Teaching was one of the major new efforts undertaken during the seventies. It was largely made through the ASA Projects on Teaching Undergraduate Sociology. The Projects began in 1974 when the Fund for the Improvement of Postsecondary Education provided support for a program of assessment, articulation and experimentation in the undergraduate teaching of sociology to be directed by Hans O. Mauksch. The program was partially formulated during a workshop in Chicago in November 1973 that was supported by the ASA. Additional support for the effort came in 1976 when the Lilly Endowment, Inc., funded a teacher development project to be directed by Charles A. Goldsmid. Between 1974-80, the Projects created a teaching resources center, a teaching workshop program, a departmental visitation program, a teaching newsletter and a teacher information exchange. In 1978, Council authorized the transfer of the teaching resources center from Oberlin College to the Executive Office. In 1979, it created a Standing Committee on Teaching, endorsed in principle the development of a teaching services program, passed a declaration on teaching that called for the incorporation of teacher training into graduate programs in sociology, and created an annual ASA award for contributions to the teaching and learning of sociology. In 1980, Council approved the establishment of the ASA Teaching Services Program with the following constituent units: (1) a teaching resources center; (2) a teaching workshop program, (3) a departmental visitation program, (4) an endowment fund for teaching, and (5) a teaching grant development fund. Besides the Projects, the Association was involved in two other teaching related activities. In 1972, it and NIMH sponsored a conference on "New Directions in Graduate Training: Policy Implications of Sociological Research." The proceedings were published in Social Policy and Sociology edited by N.J. Demerath, III, Otto N. Larsen, and Karl F. Schuessler. In 1973, six summer institutes for secondary school teachers in sociology were held under NSF sponsorship to introduce teachers to the materials produced by the Sociological Resources for Secondary Schools project.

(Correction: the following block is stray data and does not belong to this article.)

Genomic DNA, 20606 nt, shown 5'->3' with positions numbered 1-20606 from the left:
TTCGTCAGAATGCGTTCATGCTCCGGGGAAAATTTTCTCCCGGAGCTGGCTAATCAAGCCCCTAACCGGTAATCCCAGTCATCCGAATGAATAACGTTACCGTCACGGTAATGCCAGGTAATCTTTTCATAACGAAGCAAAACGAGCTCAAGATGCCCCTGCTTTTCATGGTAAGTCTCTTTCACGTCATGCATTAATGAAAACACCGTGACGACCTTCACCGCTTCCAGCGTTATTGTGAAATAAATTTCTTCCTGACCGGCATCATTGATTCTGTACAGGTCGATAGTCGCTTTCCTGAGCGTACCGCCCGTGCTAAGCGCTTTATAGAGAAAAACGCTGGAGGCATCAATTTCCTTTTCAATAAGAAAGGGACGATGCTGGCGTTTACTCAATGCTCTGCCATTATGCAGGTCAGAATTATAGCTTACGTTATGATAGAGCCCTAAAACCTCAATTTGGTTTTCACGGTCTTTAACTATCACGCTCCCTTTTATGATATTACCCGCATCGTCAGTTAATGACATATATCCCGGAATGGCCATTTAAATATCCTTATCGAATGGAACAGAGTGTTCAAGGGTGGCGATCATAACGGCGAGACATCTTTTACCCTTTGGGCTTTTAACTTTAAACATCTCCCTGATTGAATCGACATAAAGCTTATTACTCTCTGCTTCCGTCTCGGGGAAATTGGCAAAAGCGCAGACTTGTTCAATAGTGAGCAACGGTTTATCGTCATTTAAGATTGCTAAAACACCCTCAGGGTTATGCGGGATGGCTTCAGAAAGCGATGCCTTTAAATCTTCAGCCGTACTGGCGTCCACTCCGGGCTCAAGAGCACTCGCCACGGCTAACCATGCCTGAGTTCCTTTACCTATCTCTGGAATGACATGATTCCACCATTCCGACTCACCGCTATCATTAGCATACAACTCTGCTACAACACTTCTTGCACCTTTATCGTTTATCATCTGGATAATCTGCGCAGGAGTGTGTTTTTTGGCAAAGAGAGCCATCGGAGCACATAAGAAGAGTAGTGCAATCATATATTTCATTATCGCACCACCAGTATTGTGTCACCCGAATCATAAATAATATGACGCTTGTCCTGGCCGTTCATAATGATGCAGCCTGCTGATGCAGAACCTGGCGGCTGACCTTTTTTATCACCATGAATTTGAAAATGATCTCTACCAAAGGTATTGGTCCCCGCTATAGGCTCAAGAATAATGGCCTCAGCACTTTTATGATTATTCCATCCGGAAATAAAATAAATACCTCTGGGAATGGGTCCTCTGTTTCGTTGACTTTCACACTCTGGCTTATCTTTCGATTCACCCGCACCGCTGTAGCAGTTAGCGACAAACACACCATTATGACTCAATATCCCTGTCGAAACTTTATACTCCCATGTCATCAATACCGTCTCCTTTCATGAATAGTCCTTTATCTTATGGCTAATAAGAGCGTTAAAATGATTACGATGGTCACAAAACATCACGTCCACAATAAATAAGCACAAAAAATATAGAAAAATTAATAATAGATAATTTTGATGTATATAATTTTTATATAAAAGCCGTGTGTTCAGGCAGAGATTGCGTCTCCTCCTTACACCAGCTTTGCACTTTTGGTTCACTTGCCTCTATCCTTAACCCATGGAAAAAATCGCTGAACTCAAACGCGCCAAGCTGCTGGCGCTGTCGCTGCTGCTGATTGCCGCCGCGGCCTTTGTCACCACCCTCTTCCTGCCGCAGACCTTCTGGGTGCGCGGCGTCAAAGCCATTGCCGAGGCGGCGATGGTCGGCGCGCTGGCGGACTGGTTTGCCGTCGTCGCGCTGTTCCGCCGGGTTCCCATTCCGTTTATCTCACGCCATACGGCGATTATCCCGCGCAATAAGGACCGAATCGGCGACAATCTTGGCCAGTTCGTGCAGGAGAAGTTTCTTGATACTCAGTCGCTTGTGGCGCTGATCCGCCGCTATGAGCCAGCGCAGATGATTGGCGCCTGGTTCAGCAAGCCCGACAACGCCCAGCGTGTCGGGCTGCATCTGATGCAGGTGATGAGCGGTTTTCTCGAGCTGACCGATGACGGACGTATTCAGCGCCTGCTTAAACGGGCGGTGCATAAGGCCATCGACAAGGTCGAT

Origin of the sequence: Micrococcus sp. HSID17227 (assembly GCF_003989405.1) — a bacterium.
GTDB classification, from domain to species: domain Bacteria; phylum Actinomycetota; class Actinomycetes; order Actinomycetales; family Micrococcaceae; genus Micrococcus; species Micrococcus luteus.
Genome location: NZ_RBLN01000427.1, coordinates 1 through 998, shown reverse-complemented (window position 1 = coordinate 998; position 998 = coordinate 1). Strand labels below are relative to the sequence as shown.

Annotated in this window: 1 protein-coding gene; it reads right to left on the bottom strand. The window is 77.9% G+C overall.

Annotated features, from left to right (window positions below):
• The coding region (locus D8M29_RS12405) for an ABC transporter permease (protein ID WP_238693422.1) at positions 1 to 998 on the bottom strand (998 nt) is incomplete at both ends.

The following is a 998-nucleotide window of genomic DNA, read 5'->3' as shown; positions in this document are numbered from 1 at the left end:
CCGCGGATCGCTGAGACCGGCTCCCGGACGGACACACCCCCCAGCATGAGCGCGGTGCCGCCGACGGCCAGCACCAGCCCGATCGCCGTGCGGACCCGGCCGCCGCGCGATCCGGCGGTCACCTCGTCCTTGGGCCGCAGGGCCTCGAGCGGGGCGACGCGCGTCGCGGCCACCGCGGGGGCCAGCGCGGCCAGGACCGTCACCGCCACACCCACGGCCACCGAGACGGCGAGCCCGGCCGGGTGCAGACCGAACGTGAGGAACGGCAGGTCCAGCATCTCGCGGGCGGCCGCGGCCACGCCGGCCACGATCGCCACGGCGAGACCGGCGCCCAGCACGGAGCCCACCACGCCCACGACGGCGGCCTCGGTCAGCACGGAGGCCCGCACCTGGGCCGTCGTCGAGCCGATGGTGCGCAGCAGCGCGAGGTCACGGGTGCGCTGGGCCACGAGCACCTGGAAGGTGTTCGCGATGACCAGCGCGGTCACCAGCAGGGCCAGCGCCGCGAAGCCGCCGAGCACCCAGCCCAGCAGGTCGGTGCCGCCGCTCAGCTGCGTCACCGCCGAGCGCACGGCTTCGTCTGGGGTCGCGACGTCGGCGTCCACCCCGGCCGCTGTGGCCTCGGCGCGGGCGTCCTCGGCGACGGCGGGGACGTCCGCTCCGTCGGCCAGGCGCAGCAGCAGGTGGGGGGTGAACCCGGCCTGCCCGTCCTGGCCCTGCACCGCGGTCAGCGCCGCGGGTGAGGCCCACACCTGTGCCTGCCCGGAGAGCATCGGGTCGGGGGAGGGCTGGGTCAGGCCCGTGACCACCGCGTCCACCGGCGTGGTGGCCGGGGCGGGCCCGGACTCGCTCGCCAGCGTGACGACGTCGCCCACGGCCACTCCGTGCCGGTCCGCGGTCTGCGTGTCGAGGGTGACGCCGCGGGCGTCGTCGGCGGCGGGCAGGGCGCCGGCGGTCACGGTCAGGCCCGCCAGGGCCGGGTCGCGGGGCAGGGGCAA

Another major effort undertaken by the Association in the seventies was the Minority Fellowship Program, initially supported by NIMH in 1973. Additional support was obtained from the National Institute of Education. The development of the Program stems from a resolution introduced by James E. Blackwell in 1970, calling for the Association to "establish and obtain funding for an Opportunities Fellowship Program to provide stipends for graduate training in sociology for representatives of the following minority groups: Black Americans, Chicano-Americans, Puerto Rican Americans, and American Indians." When the Program was funded, Blackwell, Chair, Committee on the Status of Racial and Ethnic Minorities in Sociology, appointed the following members of his committee to serve as the first governing board of the Program: Maurice Jackson, Chair; Ruth S. Hamilton; John Moland, Jr.; Frank Bonilla; Joseph H. Stauss; Jaime Sena Rivera, and William H. Sewell. Additional support for the Program was received in 1975 from The Cornerhouse Fund, which gave $15,000 to support two dissertation fellowships. The Fund continued to support the Program throughout the decade. The Program was expanded again in 1979 when the Center for Minority Group Mental Health Programs, NIMH, funded a proposal prepared by Paul Williams, current MFP Director, that established a predoctoral fellowship program in applied sociology. By 1980, the Program had supported 168 Fellows and had added 21 new PhDs to the profession.